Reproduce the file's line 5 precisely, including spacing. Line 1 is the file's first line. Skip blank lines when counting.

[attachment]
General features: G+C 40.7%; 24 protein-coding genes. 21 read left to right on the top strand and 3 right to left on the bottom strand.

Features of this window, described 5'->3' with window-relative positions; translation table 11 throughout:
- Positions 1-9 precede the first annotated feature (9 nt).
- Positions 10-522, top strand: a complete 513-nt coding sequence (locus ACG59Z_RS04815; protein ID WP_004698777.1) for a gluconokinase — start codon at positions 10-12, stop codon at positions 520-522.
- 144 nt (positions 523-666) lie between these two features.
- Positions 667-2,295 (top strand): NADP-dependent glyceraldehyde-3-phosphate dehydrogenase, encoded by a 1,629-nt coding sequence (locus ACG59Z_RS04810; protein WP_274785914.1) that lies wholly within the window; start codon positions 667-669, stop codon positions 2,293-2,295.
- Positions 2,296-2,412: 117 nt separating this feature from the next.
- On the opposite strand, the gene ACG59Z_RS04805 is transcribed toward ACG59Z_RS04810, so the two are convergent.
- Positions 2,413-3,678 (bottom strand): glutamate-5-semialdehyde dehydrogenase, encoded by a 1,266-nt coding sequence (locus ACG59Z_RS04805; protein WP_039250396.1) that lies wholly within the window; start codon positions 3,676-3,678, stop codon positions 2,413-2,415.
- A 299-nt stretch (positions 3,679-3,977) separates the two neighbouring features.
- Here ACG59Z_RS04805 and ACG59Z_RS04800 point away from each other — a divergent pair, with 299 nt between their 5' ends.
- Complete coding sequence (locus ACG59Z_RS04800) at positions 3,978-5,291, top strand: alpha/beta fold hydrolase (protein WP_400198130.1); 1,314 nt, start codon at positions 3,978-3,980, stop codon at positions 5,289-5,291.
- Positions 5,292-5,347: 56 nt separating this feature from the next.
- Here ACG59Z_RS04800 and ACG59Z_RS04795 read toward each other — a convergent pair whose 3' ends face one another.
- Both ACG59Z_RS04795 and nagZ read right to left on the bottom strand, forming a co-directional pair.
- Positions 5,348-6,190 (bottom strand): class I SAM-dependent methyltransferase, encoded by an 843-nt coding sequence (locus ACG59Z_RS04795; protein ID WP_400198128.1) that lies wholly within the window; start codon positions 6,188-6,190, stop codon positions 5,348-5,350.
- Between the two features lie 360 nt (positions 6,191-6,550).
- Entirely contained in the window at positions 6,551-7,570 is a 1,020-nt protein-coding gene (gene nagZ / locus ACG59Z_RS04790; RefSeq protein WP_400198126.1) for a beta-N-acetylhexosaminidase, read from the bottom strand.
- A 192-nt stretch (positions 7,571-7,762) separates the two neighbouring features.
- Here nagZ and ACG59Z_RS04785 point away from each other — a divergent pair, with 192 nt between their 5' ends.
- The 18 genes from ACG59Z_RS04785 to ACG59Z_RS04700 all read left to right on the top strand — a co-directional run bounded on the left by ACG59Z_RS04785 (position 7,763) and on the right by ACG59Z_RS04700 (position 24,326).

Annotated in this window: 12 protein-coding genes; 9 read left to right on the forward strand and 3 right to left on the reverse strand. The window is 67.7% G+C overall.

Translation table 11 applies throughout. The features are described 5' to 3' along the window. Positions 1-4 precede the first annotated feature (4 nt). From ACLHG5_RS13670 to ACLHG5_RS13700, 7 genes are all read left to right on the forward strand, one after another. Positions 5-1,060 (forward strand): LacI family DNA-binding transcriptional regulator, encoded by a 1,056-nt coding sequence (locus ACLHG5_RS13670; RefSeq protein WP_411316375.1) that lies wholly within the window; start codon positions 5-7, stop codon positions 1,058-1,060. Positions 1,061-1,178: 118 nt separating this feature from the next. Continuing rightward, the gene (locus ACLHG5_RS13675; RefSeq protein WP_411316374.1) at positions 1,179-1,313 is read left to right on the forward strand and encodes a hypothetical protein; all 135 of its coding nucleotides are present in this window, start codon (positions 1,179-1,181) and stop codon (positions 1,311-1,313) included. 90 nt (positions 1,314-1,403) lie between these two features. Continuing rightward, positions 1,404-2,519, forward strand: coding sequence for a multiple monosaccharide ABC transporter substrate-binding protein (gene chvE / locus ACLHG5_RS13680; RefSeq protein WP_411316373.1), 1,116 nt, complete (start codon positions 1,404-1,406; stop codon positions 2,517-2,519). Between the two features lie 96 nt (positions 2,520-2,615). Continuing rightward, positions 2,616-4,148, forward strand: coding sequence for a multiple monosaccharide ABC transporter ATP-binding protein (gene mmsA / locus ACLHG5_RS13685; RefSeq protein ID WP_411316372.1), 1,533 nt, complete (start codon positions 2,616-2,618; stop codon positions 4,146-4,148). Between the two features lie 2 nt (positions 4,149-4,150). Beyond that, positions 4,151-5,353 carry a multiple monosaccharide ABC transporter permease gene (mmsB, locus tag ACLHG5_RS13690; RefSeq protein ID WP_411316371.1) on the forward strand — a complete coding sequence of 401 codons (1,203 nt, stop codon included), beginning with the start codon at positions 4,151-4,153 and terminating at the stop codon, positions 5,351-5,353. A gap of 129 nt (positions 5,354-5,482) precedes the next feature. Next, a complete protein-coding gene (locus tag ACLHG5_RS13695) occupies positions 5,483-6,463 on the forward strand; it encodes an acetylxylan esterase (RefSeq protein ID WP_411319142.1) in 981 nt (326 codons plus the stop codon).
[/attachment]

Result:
- 144 nt (positions 523-666) lie between these two features.